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For technical information see Endnote 4.
Source: Crime and Safety, Australia, 2005 (cat. no. 4509.0).
For technical information see Endnote 5.
Source: Crime and Safety, Australia, 2005 (cat. no. 4509.0).
Crime takes many forms and can have a major impact on the wellbeing of victims, their families and friends, and the wider community. Those most directly affected may suffer financially, physically, psychologically and emotionally, while the fear of crime can affect people and restrict their lives in many ways. There are other costs as well, including the provision of law enforcement services by the police, courts and associated legal services, and corrective services.
Although it would be desirable to have a single indicator of the cost of crime to society, one does not exist. Instead the headline indicators are two measures of victims of common criminal offences: 'selected personal crimes' and 'selected household crimes'. The former refers to assault, sexual assault or robbery. The latter refers to actual or attempted break-in and motor vehicle theft. Personal crimes are not restricted to crimes committed in the victim's home, and so include crimes at people's place of work or study and so on. The victimisation rates for selected personal crimes are for assault and robbery victims among people aged 15 or over, and sexual assault among people aged 18 and over (see Endnote 4). The victimisation rates for selected household crimes are for actual or attempted break-ins and motor vehicle thefts across all households.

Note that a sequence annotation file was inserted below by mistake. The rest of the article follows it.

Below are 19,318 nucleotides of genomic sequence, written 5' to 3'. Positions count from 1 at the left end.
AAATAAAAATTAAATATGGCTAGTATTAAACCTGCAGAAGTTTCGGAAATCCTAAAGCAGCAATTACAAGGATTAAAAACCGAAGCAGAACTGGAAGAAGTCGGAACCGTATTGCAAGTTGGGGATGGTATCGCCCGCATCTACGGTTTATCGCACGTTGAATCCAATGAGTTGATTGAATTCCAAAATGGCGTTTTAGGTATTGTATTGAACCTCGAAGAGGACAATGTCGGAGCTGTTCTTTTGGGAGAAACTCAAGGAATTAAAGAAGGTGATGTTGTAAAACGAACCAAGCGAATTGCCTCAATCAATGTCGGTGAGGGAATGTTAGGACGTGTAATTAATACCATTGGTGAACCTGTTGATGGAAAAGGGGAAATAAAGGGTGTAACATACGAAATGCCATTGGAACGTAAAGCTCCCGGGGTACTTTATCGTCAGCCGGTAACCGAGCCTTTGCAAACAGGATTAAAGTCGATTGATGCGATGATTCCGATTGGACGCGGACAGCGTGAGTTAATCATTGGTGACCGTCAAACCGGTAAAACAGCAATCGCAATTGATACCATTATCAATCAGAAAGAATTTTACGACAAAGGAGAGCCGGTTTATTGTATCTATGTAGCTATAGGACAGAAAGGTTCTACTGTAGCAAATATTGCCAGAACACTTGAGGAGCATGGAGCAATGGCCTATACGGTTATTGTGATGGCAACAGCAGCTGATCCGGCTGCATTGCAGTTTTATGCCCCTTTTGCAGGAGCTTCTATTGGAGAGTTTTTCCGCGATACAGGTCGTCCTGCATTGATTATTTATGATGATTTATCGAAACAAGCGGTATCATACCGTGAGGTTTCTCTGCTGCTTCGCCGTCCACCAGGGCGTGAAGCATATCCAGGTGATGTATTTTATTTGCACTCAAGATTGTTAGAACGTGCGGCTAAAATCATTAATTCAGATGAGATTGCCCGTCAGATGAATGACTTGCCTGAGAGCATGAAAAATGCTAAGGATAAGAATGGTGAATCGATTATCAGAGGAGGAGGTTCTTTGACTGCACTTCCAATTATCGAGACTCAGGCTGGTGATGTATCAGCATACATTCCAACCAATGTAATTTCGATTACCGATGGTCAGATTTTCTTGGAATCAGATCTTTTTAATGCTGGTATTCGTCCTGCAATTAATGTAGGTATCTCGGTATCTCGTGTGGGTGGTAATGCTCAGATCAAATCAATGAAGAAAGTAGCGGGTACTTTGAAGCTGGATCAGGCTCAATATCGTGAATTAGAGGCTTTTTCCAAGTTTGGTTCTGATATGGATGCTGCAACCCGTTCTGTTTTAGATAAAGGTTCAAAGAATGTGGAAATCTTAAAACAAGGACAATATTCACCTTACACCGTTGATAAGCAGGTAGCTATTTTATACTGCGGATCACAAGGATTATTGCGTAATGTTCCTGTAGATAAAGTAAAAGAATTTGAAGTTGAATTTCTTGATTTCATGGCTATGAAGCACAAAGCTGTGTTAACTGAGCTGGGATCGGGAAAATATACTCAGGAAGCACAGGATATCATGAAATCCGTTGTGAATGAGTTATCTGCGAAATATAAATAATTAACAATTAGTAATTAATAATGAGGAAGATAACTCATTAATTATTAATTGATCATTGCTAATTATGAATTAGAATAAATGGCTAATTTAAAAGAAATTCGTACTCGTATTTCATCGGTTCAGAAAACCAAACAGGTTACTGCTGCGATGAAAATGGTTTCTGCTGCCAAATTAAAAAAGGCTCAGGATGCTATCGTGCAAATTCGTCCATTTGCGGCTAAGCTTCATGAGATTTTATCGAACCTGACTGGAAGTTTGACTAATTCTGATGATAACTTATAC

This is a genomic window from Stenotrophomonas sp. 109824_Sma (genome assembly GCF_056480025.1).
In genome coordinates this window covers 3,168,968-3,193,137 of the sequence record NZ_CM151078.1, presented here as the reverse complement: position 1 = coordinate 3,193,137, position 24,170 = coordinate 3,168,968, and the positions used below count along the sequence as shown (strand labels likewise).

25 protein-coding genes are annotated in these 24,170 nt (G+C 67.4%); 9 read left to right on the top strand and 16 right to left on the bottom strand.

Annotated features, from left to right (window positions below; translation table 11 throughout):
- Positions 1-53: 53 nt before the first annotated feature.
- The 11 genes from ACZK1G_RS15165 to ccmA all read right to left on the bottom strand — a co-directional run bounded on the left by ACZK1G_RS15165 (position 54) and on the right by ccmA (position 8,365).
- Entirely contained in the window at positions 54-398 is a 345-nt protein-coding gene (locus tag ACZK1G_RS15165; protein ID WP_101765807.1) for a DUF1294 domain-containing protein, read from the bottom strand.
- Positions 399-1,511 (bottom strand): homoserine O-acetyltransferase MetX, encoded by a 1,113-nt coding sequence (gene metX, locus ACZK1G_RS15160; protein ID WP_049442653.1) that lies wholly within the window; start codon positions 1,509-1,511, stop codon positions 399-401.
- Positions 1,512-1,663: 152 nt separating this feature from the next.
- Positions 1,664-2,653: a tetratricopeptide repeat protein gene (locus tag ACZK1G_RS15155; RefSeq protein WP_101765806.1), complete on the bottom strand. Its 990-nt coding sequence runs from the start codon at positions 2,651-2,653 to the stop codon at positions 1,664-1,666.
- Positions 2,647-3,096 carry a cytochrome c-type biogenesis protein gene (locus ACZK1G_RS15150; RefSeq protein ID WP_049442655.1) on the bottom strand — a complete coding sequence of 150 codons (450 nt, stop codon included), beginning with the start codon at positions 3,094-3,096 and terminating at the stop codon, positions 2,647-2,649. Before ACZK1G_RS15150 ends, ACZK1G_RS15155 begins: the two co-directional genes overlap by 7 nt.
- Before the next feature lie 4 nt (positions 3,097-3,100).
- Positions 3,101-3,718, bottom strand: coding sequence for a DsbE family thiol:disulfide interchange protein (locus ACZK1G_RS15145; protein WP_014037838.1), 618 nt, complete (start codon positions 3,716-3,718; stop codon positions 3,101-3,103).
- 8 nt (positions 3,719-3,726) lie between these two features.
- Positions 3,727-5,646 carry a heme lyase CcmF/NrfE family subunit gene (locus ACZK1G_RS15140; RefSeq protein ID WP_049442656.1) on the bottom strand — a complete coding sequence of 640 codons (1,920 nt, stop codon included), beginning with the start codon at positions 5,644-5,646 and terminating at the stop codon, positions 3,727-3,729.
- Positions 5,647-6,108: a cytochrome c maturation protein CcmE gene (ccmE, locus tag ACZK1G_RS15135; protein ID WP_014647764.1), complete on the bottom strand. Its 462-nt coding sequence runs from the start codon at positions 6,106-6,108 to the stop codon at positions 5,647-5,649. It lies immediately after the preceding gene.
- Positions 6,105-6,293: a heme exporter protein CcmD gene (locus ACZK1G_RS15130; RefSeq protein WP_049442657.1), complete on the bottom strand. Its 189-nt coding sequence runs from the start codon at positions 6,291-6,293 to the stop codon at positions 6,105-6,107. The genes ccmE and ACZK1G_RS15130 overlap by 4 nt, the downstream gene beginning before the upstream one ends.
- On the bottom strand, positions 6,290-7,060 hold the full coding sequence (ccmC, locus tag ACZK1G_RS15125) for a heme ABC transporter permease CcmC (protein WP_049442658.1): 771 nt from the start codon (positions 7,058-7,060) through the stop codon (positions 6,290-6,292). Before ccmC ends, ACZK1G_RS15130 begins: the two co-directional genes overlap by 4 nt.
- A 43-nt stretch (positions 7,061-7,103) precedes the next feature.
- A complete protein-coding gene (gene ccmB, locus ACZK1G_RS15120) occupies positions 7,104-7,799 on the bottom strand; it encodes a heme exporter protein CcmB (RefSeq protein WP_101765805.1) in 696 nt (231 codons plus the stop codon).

Though small, the victimisation prevalence rates for selected personal crimes showed an increase between 1998 and 2005 from 4.8% to 5.3%, the same level as in 2002. Most of these people were assaulted. Between 1998 and 2005, the proportion of households that were victims of selected household crimes fell from 9.0% to 6.2%.